I have been busy doing other things. All Rolled Up has consumed 105% of my existence over the last several weeks. I probably didn’t realise how much time publicity and social media can require if you want to get something “out there”. I’m sure it’s something I can get better at over time. I may add another skill-string to my expertise-bow, so to speak.
In the meantime, Just Crunch has taken a hiatus that I had not intended. I look up at the calendar and see August – and recall that the last time I wrote much of anything must have been March. That’s almost half a year without writing more than a few paragraphs of copy. I may have been creative during that time period, but it isn’t that sort of creative.
However, I have to step slightly outside my comfort zone and attempt to do things I have done before. On the other hand, I also need to jump back into my comfort zone occasionally to do the things I’m good at already. If I want to get back into writing again over the next few days or weeks, I need to settle back into that comfort zone – and write about stuff I know.
In this respect, I’ve set myself the challenge of finding something to write a game about. Or, at minimum, a setting based on stuff that I know about using something Open Source.
Open Source – the grail for my ailing mind to get a grasp on. I love the Old School movement going on in the gaming market, but I feel a little left behind because I have never been a big player of the D&D system, whatever the iteration. I have the same problem with the New School of gaming that has taken the D&D system and streamlined it – the 13th Age thing, for example. I like the look of it and I can feel a whole of enthusiasm radiating off the back of it, but I have a hurdle to leap in not having any real love for the source material. I can sort of grasp the basics of old style D&D, but the new world of Feats and stuff… that has the tendency to leave me cold. I read that 13th Age has done it different or done it better, but if you hate celery then someone offering celery done better doesn’t necessarily give a more palatable prospect.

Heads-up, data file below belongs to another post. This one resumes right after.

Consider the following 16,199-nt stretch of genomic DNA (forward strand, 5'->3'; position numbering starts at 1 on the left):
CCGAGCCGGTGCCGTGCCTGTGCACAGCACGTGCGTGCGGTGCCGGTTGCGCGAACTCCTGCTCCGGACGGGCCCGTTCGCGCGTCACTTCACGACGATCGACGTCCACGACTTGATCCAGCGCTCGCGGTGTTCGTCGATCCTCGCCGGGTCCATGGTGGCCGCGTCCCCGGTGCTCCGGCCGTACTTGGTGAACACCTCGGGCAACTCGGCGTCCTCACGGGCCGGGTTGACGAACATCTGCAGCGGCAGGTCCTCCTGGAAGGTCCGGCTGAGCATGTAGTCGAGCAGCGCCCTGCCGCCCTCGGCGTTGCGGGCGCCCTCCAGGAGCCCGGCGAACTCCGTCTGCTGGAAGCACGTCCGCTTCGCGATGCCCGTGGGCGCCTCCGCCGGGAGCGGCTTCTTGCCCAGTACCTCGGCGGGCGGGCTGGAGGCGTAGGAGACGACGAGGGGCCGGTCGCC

I understand that using a game system that exists already, with an Open Source agreement that gives certain amounts of freedom to use and re-use, means that I can concentrate on a setting and the good stuff that comes with it. However, if I can find a system that I grok to the point where it becomes second nature to write about it, to shape and flex it, then that doesn’t actually help much at all. Yes, using something Open Source opens up a ready market with people who already use the system and might take the material I write to use with their own campaigns; but if it comes across in the writing that I don’t really grasp the system at all, then I’m quickly going to lose that interest…
I have written generic content – like The Blessing of St Agnes and Stench of the Sea – precisely because I want to appeal to the widest possible audience. However, that very presence of generic content seems to make for a less accessible supplement for those wanting to run something with minimal effort. This seems to me another solid argument for embracing the Open Source. By taking a system that people already love and forming my material around that core, I present something immediately useful.
In the end, I have to make some sort of decision on this before pushing ahead with the writing, because the shape of the system might inform the writing that I need to do. Not point painting a portrait if I haven’t decided the shape of the canvas before I get started.